Обсуждение: Plan for relatively simple query seems to be very inefficient

От:
Arjen van der Meijden
Дата:

Hi list,

I noticed on a forum a query taking a surprisingly large amount of time
in MySQL. Of course I wanted to prove PostgreSQL 8.0.1 could do it much
better. To my surprise PostgreSQL was ten times worse on the same
machine! And I don't understand why.

I don't really need this query to be fast since I don't use it, but the
range-thing is not really an uncommon query I suppose. So I'm wondering
why it is so slow and this may point to a wrong plan being chosen or
generated.

Here are table definitions:

         Table "public.postcodes"
    Column    |     Type      | Modifiers
-------------+---------------+-----------
  postcode_id | smallint      | not null
  range_from  | smallint      |
  range_till  | smallint      |
Indexes:
     "postcodes_pkey" PRIMARY KEY, btree (postcode_id)
     "range" UNIQUE, btree (range_from, range_till)

    Table "public.data_main"
  Column |   Type   | Modifiers
--------+----------+-----------
  userid | integer  | not null
  range  | smallint |
Indexes:
     "data_main_pkey" PRIMARY KEY, btree (userid)

And here's the query I ran:

SELECT COUNT(*) FROM
data_main AS dm,
postcodes AS p
WHERE dm.range BETWEEN p.range_from AND p.range_till
                                                           QUERY PLAN

-------------------------------------------------------------------------------------------------------------------------------
  Aggregate  (cost=332586.85..332586.85 rows=1 width=0) (actual
time=22712.038..22712.039 rows=1 loops=1)
    ->  Nested Loop  (cost=3.76..328945.96 rows=1456356 width=0) (actual
time=0.054..22600.826 rows=82688 loops=1)
          Join Filter: (("outer".range >= "inner".range_from) AND
("outer".range <= "inner".range_till))
          ->  Seq Scan on data_main dm  (cost=0.00..1262.20 rows=81920
width=2) (actual time=0.020..136.930 rows=81920 loops=1)
          ->  Materialize  (cost=3.76..5.36 rows=160 width=4) (actual
time=0.001..0.099 rows=160 loops=81920)
                ->  Seq Scan on postcodes p  (cost=0.00..3.60 rows=160
width=4) (actual time=0.010..0.396 rows=160 loops=1)
  Total runtime: 22712.211 ms


When I do something completely bogus, which will result in coupling the
data per record from data_main on one record from postcodes, it still
not very fast but acceptable:

SELECT COUNT(*) FROM
data_main AS dm,
postcodes AS p
WHERE dm.range / 10 = p.postcode_id

                                                                  QUERY PLAN

--------------------------------------------------------------------------------------------------------------------------------------------
  Aggregate  (cost=10076.98..10076.98 rows=1 width=0) (actual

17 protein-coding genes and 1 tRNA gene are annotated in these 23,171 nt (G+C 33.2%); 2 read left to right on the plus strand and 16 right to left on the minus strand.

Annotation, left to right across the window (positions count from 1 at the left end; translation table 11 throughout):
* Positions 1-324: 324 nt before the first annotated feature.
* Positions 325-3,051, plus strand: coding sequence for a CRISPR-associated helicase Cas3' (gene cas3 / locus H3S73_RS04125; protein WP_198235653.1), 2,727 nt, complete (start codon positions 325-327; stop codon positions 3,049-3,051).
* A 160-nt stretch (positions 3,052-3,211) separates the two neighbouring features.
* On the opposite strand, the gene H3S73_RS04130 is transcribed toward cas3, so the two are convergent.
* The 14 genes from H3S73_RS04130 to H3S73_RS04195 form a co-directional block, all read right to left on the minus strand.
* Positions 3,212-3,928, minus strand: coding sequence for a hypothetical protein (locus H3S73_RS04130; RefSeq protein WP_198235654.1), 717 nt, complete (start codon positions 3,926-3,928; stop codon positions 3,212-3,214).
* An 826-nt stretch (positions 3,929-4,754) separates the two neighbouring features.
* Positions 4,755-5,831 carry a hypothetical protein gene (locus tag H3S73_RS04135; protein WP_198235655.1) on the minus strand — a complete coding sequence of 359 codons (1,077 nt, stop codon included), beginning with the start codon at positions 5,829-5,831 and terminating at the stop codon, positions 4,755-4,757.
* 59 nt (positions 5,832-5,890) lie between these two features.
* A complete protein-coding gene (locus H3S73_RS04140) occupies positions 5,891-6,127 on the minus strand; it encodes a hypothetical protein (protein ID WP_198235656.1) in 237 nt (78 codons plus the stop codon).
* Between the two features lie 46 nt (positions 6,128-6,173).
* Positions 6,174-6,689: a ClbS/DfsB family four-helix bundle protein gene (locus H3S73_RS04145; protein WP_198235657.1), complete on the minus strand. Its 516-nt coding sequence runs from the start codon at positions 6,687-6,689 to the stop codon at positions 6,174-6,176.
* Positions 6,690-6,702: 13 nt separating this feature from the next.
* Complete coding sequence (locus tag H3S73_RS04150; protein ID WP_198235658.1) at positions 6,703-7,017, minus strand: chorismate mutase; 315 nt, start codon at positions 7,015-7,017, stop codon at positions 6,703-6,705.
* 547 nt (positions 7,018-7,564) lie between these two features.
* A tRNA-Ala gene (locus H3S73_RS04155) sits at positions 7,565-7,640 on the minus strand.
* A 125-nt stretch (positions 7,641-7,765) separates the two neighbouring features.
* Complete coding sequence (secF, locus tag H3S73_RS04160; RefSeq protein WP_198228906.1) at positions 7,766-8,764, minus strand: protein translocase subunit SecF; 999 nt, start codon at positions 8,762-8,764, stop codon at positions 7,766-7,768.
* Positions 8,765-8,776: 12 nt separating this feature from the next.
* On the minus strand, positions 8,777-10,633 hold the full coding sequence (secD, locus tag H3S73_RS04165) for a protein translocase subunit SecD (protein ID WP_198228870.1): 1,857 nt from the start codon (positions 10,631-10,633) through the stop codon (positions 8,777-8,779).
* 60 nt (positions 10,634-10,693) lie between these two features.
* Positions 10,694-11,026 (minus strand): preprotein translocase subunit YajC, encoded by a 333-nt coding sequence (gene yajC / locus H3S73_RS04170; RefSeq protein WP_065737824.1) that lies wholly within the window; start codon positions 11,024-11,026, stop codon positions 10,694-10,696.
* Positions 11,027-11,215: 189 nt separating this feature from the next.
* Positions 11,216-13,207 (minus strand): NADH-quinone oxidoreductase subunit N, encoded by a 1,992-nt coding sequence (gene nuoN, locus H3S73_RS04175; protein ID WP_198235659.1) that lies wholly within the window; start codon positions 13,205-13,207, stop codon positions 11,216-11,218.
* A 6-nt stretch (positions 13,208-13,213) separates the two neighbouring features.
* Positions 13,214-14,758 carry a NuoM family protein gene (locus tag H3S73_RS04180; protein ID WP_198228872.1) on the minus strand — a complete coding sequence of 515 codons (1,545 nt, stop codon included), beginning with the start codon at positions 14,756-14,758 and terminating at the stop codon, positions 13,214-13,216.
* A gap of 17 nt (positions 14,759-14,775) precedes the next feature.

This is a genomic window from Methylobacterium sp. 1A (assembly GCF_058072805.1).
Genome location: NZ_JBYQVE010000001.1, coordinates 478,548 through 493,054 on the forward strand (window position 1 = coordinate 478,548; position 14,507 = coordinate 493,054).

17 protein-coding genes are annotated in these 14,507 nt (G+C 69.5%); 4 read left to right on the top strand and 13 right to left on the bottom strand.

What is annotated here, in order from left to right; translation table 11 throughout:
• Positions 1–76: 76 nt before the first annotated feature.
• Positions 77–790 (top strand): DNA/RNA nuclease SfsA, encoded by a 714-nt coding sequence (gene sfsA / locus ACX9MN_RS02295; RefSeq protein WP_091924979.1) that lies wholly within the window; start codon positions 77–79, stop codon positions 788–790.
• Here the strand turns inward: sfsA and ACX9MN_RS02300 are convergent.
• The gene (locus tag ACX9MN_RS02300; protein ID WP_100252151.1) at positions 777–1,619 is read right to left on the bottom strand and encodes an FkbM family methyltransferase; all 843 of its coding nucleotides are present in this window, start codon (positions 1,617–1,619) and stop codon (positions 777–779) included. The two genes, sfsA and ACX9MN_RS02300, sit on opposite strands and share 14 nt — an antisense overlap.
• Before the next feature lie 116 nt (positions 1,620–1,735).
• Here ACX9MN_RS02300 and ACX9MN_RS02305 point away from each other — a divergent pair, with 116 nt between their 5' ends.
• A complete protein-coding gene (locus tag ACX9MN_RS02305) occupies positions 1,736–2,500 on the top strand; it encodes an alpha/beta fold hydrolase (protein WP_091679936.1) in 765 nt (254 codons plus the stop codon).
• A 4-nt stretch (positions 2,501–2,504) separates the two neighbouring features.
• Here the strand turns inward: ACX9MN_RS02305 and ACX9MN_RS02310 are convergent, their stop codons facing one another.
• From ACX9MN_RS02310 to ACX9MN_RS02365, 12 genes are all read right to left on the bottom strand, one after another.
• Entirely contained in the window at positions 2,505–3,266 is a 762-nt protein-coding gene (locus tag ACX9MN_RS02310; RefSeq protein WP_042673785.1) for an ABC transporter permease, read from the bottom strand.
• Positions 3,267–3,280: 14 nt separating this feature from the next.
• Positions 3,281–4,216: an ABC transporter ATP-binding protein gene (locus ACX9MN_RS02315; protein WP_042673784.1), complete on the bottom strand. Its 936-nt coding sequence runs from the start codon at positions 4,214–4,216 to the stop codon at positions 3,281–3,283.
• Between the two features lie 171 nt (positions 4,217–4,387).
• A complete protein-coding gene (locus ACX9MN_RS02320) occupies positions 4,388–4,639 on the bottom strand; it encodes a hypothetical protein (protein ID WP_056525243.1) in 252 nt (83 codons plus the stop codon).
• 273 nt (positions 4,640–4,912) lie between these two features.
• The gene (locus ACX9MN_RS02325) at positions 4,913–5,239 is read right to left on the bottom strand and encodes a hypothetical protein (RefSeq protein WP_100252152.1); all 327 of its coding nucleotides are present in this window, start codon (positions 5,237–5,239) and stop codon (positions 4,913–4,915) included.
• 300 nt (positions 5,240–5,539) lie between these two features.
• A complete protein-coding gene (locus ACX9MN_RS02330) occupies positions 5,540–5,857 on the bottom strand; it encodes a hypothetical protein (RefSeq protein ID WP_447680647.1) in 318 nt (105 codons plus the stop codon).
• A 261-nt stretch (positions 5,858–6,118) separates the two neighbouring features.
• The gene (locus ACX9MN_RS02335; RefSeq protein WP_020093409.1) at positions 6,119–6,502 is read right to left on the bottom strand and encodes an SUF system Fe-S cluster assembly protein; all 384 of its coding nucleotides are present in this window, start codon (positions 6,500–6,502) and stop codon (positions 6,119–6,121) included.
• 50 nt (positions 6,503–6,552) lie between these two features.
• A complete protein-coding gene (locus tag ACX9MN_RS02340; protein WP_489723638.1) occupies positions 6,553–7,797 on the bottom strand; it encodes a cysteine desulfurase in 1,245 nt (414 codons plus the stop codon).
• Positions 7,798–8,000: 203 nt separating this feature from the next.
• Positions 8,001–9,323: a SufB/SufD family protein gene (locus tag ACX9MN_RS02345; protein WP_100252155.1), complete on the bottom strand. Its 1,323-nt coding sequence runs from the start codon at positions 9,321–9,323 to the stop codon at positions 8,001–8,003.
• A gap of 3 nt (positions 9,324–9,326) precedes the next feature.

time=1456.016..1456.017 rows=1 loops=1)
    ->  Merge Join  (cost=8636.81..9913.13 rows=65537 width=0) (actual
time=1058.105..1358.571 rows=81920 loops=1)
          Merge Cond: ("outer".postcode_id = "inner"."?column2?")
          ->  Index Scan using postcodes_pkey on postcodes p
(cost=0.00..5.76 rows=160 width=2) (actual time=0.034..0.507 rows=160
loops=1)
          ->  Sort  (cost=8636.81..8841.61 rows=81920 width=2) (actual
time=1057.698..1169.879 rows=81920 loops=1)
                Sort Key: (dm.range / 10)
                ->  Seq Scan on data_main dm  (cost=0.00..1262.20
rows=81920 width=2) (actual time=0.020..238.886 rows=81920 loops=1)
  Total runtime: 1461.156 ms


Doing something similarily bogus, but with less results is much faster,
even though it should have basically the same plan:

SELECT COUNT(*) FROM
data_main AS dm,
postcodes AS p
WHERE dm.range  = p.postcode_id

                                                           QUERY PLAN

-------------------------------------------------------------------------------------------------------------------------------
  Aggregate  (cost=2138.63..2138.63 rows=1 width=0) (actual
time=180.667..180.668 rows=1 loops=1)
    ->  Hash Join  (cost=4.00..2087.02 rows=20642 width=0) (actual
time=180.645..180.645 rows=0 loops=1)
          Hash Cond: ("outer".range = "inner".postcode_id)
          ->  Seq Scan on data_main dm  (cost=0.00..1262.20 rows=81920
width=2) (actual time=0.005..105.548 rows=81920 loops=1)
          ->  Hash  (cost=3.60..3.60 rows=160 width=2) (actual
time=0.592..0.592 rows=0 loops=1)
                ->  Seq Scan on postcodes p  (cost=0.00..3.60 rows=160
width=2) (actual time=0.025..0.349 rows=160 loops=1)
  Total runtime: 180.807 ms
(7 rows)

If you like to toy around with the datasets on your heavily optimized
postgresql-installs, let me know. The data is just generated for
testing-purposes and I'd happily send a copy to anyone interested.

Best regards,

Arjen van der Meijden

От:
Steve Atkins
Дата:

On Wed, Apr 06, 2005 at 06:52:35PM +0200, Arjen van der Meijden wrote:
> Hi list,
>
> I noticed on a forum a query taking a surprisingly large amount of time
> in MySQL. Of course I wanted to prove PostgreSQL 8.0.1 could do it much
> better. To my surprise PostgreSQL was ten times worse on the same
> machine! And I don't understand why.
>
> I don't really need this query to be fast since I don't use it, but the
> range-thing is not really an uncommon query I suppose. So I'm wondering
> why it is so slow and this may point to a wrong plan being chosen or
> generated.

That's the wrong index type for fast range queries. You really need
something like GiST or rtree for that. I do something similar in
production and queries are down at the millisecond level with the
right index.


Cheers,
  Steve

> Here are table definitions:
>
>         Table "public.postcodes"
>    Column    |     Type      | Modifiers
> -------------+---------------+-----------